However, with API such as replace_with::replace_with_or_abort, you can take the Scope<'large_scope> out of a &mut Scope<'large_scope>, then convert that into a Scope<'small_scope>, and use it with mem::replace to avoid a nested/inner scope from being dropped. You won't be able to actually finish the outser (large_scope) scope anymore because you don't have a Scope<'large_scope> left anymore; but before the inevitable abort, you can still cause unsoundness by accessing stuff related to the inner scoped that wasn't dropped properly.

Now, even when it's invariant, you can still swap / replace stuff like this in weird ways, but only between scopes with identical lifetime argument; and I believe that whatever you do, there's still the invariant that: every Scope<'a> will be dropped before the lifetime 'a becomes invalid.

Just realized, you don't even need the second/inner scope(...) call. Just:

use std::mem;
fn main() {
    scope(|s| {
        replace_with::replace_with_or_abort(s, |s| {
            let string = "Hello World".to_owned();
            let string_ref = &string;
            let mut s = s; // variance!
            let mut f = s.extend_mut(|()| (), |()| {
                println!("{}", string);
            });
            mem::forget(s);
            drop(string);
            f(()); // accesses the string after free
            panic!(); // results in abort
        })
    });
}

(gist (not a playground because of replace_with dependency))

So to say it in very simple terms (give me time to understand all the details later :hot_face:), it's always wrong to omit the invariant PhantomData. In case of methods with an immutable reference to the scope handle it's just easier to construct / run into an example that is not sound?

(That might explain why I wasn't capable of reproducing the problems I experienced when removing the PhantomData again.)

P.S.: Or does that mean that replace_with::replace_with_or_abort would need to be marked unsafe?

P.P.S.: Or would the scope need to be marked !UnwindSafe somehow?

As I tried to explain above, it's not wrong if you're only providing Pin<&mut Scope<'scope> and Scope: !Unpin (which is something I did for some time). But in this case making it invariant wouldn't make a difference either. So it's never wrong to have the marker for invariance, and in most cases it's also necessary.

No, that API is usually considered safe as far as I know.

!UnwindSafe is merely a "lint" if you will; it can always be overridden by AssertUnwindSafe without unsafe code. Also unwind safety is about catching panics; the code example above doesn't catch any panic.

@steffahn, thanks for all the info already, I'll try to fully understand it in time. Allow me to go two steps back (mostly for my own sanity / understanding, but also in case other readers of the thread got caught up by the complexity).

I tried to understand what happens here, and I made this tiny example:

use std::marker::PhantomData;

struct Handle<'scope> {
    phantom: PhantomData<&'scope ()>,
    //phantom: PhantomData<&'scope mut &'scope()>,
}

fn run<'a>(_s: &'a str) {
    let handle: Handle<'static> = Handle { phantom: PhantomData };
    let handle_ref: &Handle<'static> = &handle;
    let _handle_ref_shrunk: &Handle<'a> = &*handle_ref;
}

fn main() {
    let s = String::from("ABC");
    run(&s);
    drop(s)
}

(Playground)

This demonstrates how a &Handle<'static> can be shrunk to a &Handle<'a>, because Handle<'a> is a supertype of Handle<'static>. That's counter-intuitive, as 'a is shorter than 'static, but actually Handle<'static> is a special case of Handle<'a> (i.e. we can store a Handle<'static> within a variable of type Handle<'a>). (See Nomicon on Subtyping and Variance.)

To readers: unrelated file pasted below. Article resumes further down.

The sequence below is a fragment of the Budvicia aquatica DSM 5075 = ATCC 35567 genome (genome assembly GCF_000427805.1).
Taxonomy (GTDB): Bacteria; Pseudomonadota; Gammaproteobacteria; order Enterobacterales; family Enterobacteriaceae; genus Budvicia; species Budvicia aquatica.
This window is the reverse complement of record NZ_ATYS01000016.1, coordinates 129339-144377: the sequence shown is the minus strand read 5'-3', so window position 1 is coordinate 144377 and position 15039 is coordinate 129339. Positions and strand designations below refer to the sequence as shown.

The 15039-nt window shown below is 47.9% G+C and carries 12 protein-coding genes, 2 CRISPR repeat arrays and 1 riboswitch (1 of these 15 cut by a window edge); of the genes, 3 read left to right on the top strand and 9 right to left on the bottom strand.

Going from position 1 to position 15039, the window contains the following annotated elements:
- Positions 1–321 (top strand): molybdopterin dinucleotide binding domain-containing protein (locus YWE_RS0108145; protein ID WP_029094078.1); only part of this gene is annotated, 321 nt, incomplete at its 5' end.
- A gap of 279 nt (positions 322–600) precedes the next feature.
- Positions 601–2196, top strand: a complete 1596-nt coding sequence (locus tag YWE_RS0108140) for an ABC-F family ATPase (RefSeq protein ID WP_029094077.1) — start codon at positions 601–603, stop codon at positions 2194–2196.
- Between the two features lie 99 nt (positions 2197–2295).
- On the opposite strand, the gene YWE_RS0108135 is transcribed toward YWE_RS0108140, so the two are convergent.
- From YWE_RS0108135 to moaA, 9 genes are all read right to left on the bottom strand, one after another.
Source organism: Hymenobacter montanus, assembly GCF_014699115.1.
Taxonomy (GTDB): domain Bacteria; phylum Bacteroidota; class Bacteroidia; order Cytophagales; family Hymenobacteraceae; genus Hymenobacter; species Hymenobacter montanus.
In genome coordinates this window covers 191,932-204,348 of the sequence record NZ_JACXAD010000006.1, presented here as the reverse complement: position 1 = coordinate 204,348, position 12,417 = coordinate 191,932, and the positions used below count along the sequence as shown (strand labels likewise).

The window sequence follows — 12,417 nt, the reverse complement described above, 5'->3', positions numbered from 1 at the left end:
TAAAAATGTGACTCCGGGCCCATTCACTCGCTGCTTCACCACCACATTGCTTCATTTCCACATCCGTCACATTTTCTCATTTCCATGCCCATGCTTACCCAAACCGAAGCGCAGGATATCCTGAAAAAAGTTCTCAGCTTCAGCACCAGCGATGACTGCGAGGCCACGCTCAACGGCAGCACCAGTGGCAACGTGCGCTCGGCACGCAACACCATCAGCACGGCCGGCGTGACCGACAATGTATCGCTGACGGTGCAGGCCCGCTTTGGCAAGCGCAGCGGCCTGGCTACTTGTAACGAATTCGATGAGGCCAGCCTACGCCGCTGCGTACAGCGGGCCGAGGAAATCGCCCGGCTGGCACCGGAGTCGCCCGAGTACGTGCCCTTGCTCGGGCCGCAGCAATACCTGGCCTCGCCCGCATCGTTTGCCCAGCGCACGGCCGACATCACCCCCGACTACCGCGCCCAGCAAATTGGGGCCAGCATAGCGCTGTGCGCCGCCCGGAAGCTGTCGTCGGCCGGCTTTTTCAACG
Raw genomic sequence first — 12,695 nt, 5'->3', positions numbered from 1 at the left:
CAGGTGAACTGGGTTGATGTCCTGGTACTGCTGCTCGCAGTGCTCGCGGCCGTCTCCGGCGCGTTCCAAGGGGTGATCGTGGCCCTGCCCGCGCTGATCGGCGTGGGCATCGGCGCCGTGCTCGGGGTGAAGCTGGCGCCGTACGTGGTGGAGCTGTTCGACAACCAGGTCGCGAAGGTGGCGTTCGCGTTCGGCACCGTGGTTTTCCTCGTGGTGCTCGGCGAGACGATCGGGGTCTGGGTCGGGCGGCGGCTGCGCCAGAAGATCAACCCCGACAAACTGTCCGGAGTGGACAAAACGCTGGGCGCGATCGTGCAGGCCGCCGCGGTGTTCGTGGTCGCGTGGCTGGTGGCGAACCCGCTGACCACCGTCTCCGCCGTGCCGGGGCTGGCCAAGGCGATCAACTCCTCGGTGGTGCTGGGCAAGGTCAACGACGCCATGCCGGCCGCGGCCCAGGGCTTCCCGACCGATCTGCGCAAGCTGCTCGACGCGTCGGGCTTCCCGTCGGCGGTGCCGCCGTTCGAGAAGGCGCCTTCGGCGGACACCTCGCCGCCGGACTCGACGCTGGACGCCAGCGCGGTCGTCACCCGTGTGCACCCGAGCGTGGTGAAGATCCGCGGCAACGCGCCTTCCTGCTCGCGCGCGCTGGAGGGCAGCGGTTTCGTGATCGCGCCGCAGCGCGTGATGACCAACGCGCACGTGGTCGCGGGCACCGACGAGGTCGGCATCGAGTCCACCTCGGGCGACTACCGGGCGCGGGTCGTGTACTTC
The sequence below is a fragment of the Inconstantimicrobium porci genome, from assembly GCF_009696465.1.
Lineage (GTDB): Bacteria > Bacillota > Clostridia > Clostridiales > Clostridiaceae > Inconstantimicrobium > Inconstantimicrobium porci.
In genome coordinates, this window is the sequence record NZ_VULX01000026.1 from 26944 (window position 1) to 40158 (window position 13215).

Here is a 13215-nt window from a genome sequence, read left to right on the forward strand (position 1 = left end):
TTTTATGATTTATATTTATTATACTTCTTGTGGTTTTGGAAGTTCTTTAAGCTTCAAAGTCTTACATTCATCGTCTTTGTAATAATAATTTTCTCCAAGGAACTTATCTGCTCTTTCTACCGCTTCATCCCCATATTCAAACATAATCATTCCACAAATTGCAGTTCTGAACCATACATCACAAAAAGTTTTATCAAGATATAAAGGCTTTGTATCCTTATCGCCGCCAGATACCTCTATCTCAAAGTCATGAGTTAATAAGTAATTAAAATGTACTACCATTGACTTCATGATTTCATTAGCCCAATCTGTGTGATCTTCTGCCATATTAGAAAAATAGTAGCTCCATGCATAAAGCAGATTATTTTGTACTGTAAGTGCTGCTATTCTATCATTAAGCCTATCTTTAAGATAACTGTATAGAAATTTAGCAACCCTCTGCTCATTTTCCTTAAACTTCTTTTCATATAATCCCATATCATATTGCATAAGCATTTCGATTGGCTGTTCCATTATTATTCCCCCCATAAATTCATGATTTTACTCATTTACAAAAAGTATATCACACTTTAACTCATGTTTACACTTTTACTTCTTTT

When making Handle<'scope> invariant over 'scope by replacing the first phantom field definition with the second phantom field definition, then this is no longer valid. (For invariance of PhantomData, see Nomicon on PantomData.) Also, using mutable references to Handle<'scope> makes it difficult to do the conversion (but not impossible, as @steffahn showed).

I tried to find something in the standard lib to do the trick, but I didn't find anything. std::mem::take etc. won't work as something needs to be filled into where you took the value from. I guess that's why you need something like replace_with_or_abort, as you can defer putting in the replacement value.

Ah, because only that makes the value non-movable.

That's confusing. I need to learn more about unwinding.

Oh, the crate certainly enables safe code to do things that are previously impossible (using e.g. only the standard library). Which also means that it takes away certain things that unsafe code might have been able to rely on otherwise, based on the assumption that safe code couldn't e.g. move something out of a reference and obtain an owned value, unless they get some owned value of the same type in the first place (in which case mem::replace would work). It's just, AFAIR multiple people -- perhaps even people involved in the Rust language design (I don't remember) -- say that what the replace_with crate, or equivalently the take_mut crate offers should be sound, and hence that unsafe code relying on this kind of API being disallowed should be unsound; but ultimately it's a question of convention.

2 Likes

Just out of curiosity, does the reference (or any other official documentation) take up a stance on that issue?

I don't think there's any official documentation doing that, no. Not out of the question that there's a discussion on the UCG repo or something like that; I haven't searched for that yet.

Hmmm okay. Either way, I guess that means making the scope invariant over the lifetime argument, i.e. adding a phantom: PhantomData<&'scope mut &'scope ()> is the way to be on the safe side here.

1 Like

I have looked into your code a bit, and I feel like I understand a tiny bit of it now. No need to answer, I just would like to write down some things I understand so far. (Again, mostly to sort my own thoughts, but maybe some of these thoughts might be interesting for the other readers as well.) Feel free to correct me where I'm wrong, of course.

As far as I understand, C (which implements TyCon) is a particular type constructor, which uses the Apply<'a, C> type alias to convert a lifetime 'a to a particular type (<C as TyConFor<'a>>::Applied) with lifetime 'a.